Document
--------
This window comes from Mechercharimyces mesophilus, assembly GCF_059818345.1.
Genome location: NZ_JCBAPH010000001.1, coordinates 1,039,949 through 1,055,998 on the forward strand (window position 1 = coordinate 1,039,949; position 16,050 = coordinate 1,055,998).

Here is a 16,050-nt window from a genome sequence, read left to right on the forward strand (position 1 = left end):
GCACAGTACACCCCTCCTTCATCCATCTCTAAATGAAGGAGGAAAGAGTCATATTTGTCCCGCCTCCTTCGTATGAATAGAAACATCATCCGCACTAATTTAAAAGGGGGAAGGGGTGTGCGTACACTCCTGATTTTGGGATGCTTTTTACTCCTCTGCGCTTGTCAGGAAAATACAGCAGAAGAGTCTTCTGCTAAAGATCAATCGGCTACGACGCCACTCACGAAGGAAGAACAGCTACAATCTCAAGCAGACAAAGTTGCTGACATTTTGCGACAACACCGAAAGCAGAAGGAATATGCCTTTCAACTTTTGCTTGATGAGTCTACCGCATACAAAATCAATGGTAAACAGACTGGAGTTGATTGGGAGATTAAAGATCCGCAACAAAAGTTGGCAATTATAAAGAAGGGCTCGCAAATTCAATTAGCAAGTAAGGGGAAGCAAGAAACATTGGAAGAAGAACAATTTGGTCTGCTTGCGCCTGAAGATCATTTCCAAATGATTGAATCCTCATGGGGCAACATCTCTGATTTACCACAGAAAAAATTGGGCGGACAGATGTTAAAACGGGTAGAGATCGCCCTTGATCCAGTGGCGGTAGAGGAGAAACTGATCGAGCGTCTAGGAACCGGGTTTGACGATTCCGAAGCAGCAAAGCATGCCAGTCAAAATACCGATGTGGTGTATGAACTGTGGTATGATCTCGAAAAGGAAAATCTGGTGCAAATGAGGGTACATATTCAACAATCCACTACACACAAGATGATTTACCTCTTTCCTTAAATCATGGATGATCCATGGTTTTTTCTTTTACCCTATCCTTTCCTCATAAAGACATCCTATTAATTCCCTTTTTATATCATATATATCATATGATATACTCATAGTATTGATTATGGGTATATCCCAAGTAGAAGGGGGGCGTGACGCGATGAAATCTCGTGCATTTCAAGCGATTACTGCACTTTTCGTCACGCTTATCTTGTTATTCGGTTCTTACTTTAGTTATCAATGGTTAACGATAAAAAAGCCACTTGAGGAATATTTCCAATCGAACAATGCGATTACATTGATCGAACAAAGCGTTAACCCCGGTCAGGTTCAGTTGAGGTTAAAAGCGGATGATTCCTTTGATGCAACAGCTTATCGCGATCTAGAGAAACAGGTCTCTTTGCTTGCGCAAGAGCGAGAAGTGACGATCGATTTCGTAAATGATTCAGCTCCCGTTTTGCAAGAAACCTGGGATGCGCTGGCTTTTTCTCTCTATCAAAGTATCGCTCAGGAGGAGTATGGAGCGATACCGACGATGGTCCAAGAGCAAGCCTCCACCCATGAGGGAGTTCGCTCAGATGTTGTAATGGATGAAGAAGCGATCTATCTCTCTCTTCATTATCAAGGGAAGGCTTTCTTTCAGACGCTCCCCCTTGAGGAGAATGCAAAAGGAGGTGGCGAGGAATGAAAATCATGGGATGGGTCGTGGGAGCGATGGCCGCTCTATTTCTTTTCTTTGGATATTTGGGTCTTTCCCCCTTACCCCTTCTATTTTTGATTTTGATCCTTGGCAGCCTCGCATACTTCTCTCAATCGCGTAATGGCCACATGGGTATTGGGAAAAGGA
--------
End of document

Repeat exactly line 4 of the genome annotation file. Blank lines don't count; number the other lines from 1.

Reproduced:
GCACAGTACACCCCTCCTTCATCCATCTCTAAATGAAGGAGGAAAGAGTCATATTTGTCCCGCCTCCTTCGTATGAATAGAAACATCATCCGCACTAATTTAAAAGGGGGAAGGGGTGTGCGTACACTCCTGATTTTGGGATGCTTTTTACTCCTCTGCGCTTGTCAGGAAAATACAGCAGAAGAGTCTTCTGCTAAAGATCAATCGGCTACGACGCCACTCACGAAGGAAGAACAGCTACAATCTCAAGCAGACAAAGTTGCTGACATTTTGCGACAACACCGAAAGCAGAAGGAATATGCCTTTCAACTTTTGCTTGATGAGTCTACCGCATACAAAATCAATGGTAAACAGACTGGAGTTGATTGGGAGATTAAAGATCCGCAACAAAAGTTGGCAATTATAAAGAAGGGCTCGCAAATTCAATTAGCAAGTAAGGGGAAGCAAGAAACATTGGAAGAAGAACAATTTGGTCTGCTTGCGCCTGAAGATCATTTCCAAATGATTGAATCCTCATGGGGCAACATCTCTGATTTACCACAGAAAAAATTGGGCGGACAGATGTTAAAACGGGTAGAGATCGCCCTTGATCCAGTGGCGGTAGAGGAGAAACTGATCGAGCGTCTAGGAACCGGGTTTGACGATTCCGAAGCAGCAAAGCATGCCAGTCAAAATACCGATGTGGTGTATGAACTGTGGTATGATCTCGAAAAGGAAAATCTGGTGCAAATGAGGGTACATATTCAACAATCCACTACACACAAGATGATTTACCTCTTTCCTTAAATCATGGATGATCCATGGTTTTTTCTTTTACCCTATCCTTTCCTCATAAAGACATCCTATTAATTCCCTTTTTATATCATATATATCATATGATATACTCATAGTATTGATTATGGGTATATCCCAAGTAGAAGGGGGGCGTGACGCGATGAAATCTCGTGCATTTCAAGCGATTACTGCACTTTTCGTCACGCTTATCTTGTTATTCGGTTCTTACTTTAGTTATCAATGGTTAACGATAAAAAAGCCACTTGAGGAATATTTCCAATCGAACAATGCGATTACATTGATCGAACAAAGCGTTAACCCCGGTCAGGTTCAGTTGAGGTTAAAAGCGGATGATTCCTTTGATGCAACAGCTTATCGCGATCTAGAGAAACAGGTCTCTTTGCTTGCGCAAGAGCGAGAAGTGACGATCGATTTCGTAAATGATTCAGCTCCCGTTTTGCAAGAAACCTGGGATGCGCTGGCTTTTTCTCTCTATCAAAGTATCGCTCAGGAGGAGTATGGAGCGATACCGACGATGGTCCAAGAGCAAGCCTCCACCCATGAGGGAGTTCGCTCAGATGTTGTAATGGATGAAGAAGCGATCTATCTCTCTCTTCATTATCAAGGGAAGGCTTTCTTTCAGACGCTCCCCCTTGAGGAGAATGCAAAAGGAGGTGGCGAGGAATGAAAATCATGGGATGGGTCGTGGGAGCGATGGCCGCTCTATTTCTTTTCTTTGGATATTTGGGTCTTTCCCCCTTACCCCTTCTATTTTTGATTTTGATCCTTGGCAGCCTCGCATACTTCTCTCAATCGCGTAATGGCCACATGGGTATTGGGAAAAGGA